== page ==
School = Psycological Negatives

Anything that's nothing to do with music.
cjhealey
Posts: 114
Joined: Sat Mar 17, 2007 10:35 am

School = Psycological Negatives

Postby cjhealey » Thu Aug 02, 2007 1:33 am

Most people know that we all learn differently, and all have different requirements when it comes to being succesful.

For example, I recently had a "Career Profile" done, part of which included the Myer-Briggs Personality Test.
Several things in particular stood out for me in this test:

You are frustrated by:
->'your own inner standards of perfection'

You function best when you:
->Recieve support for your ideas and encouragement and respect for your unique contibution.

etc etc

Today, while attempting to compose some music (which I am good at) I found the above extremely evident.
Nothing I wrote felt good enough unless it wasn't mine (hence, was something already socially accepted as 'great').

However, more so than this is the problem which is created from the schooling environment: extreme frustration.
After having been the 'runner up' music student for five years, there is a lot of self-doubt which is fostered.
You can never seem to do something well enough and that self-doubt digs you a grave to lie in. Eventually, you can't even function because although your work is good, it is never good enough either for myself or the person who must decide who is 'worthy of being rewarded'.

This continual up-hill battle, especially for someone with my personality type (INFP), is emotionally and psychologically destructive. It never gives the student the confidence to liberate themselves from the past and find their own voice.

Yet at the same time, it give the student who recieves the award motive to CONTINUE to recieve it.

Although it is nice to award students for their efforts, and i do recieve numerous awards myself, it does nothing but create further and further distance between the 'competeing students'. In essence, it is even giving one a HUGE advantage albeit a psychological one.

And at some point, the non-awarded students will find that they simple can't be bothered to try when they know that there is nothing waiting for them. At some point they will loose all hope and self-assurance. At some point, they will find that there is now a huge baggage upon their back which will drastically effect the remainder of their life.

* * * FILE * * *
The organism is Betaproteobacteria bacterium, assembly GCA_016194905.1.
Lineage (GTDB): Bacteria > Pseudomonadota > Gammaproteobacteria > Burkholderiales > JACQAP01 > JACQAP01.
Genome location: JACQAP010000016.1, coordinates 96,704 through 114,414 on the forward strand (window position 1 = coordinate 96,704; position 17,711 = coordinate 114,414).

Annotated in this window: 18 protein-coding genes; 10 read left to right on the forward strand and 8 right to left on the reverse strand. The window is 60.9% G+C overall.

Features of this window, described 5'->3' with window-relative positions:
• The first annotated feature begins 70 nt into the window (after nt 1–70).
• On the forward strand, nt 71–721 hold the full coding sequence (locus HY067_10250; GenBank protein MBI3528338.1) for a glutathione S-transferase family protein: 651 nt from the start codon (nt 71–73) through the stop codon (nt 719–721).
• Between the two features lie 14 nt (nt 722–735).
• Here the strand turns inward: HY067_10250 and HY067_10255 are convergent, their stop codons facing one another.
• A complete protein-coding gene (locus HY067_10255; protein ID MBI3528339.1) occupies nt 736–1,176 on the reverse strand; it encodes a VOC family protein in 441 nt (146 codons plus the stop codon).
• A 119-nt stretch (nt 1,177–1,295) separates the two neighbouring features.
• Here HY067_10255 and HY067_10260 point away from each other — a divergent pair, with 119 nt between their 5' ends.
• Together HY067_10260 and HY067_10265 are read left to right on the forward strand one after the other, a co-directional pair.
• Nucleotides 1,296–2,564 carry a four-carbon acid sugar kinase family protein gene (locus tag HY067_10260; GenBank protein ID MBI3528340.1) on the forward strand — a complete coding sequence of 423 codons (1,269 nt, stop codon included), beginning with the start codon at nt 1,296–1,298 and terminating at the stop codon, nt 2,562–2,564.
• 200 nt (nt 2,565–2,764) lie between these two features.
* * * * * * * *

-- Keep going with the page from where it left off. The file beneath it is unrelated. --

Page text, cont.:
I love music, and I am good at composing, but at some point along the line I've started subconciously wondering whether I am really good enough to pursue it. I mean, if I can't best a fellow student, how can I be succesful when in competition with hundreds and thousands of professional composers?

In essence, schools and similiar institutions are the biggest 'bullies' or the most potent source of personal degredation in existence. So much for all the 'anti-bullying' campaigns, they need to look more closely at the effects of their own practices.

Thanks for reading,
Chris :-)

paul-donnelly
Posts: 83
Joined: Fri Jul 22, 2005 7:27 pm

Postby paul-donnelly » Fri Aug 03, 2007 12:18 am

I don't have personal experience with music schooling, beyond grade school and high school band (in which almost everyone was pretty bad), but I must say that serious music schooling has always looked pretty bizarre to me.

However, I think that any time you're playing with or listening to other musicians who are better than you, you'll feel inadequate. Awarding some students may make it worse, but when you don't measure up, you don't measure up, and you know it. You've just got to practice to get where you want to be, and learn to do more with less in the meantime. Some people won't do that, and some will, awards or no.

In short, all musicians frustrate themselves to no end, and sometimes you wonder why you're even walking out on stage. But you deal with it, because of the times when you play something you just love and when you put on a great show. Musical schools may make it more stressful, but there are a heck of a lot more teenage guitar players than lifelong guitarists.

And, of course, part of it is just a matter of finding your own compositional voice. I've felt many times like I'm just going through the motions, with absolutely no clue how write a part that's more than adequate, but as I go on I start to catch ahold of things that are me. And I find, anyway, that those things are what take me from okay to excellent. All I'm after is to write music that's recognizably mine (and do it well).

cjhealey
Posts: 114
Joined: Sat Mar 17, 2007 10:35 am

Postby cjhealey » Mon Aug 06, 2007 2:25 am

I'm currently reading a book called 'be bold' which talks about the importance of praise in reaching your goals. As well as the importance of honestly and openly praising other's work.

It is interesting as it looks at the absolute opposite to what I previously expressed: the requirement of real praise for all people.

I think she is correct as well.

Often the feelings and emotions etc that we experience when someone does better are the result of envy and probably frustration. However, the denial of the nature of these feelings leads you to be unable to honestly and openly praise and critic your own work.

Realise how and why someone else's work is better, express your apreciation for their work and then return to your own work knowing that with dedication you could do even better if you so choose.


Or at least that is how we'd like it to work.

The problem then is not so much that their work is better, but that I recieve less support and motive to continue my own. But there is enough to see me through.

Chris :-)


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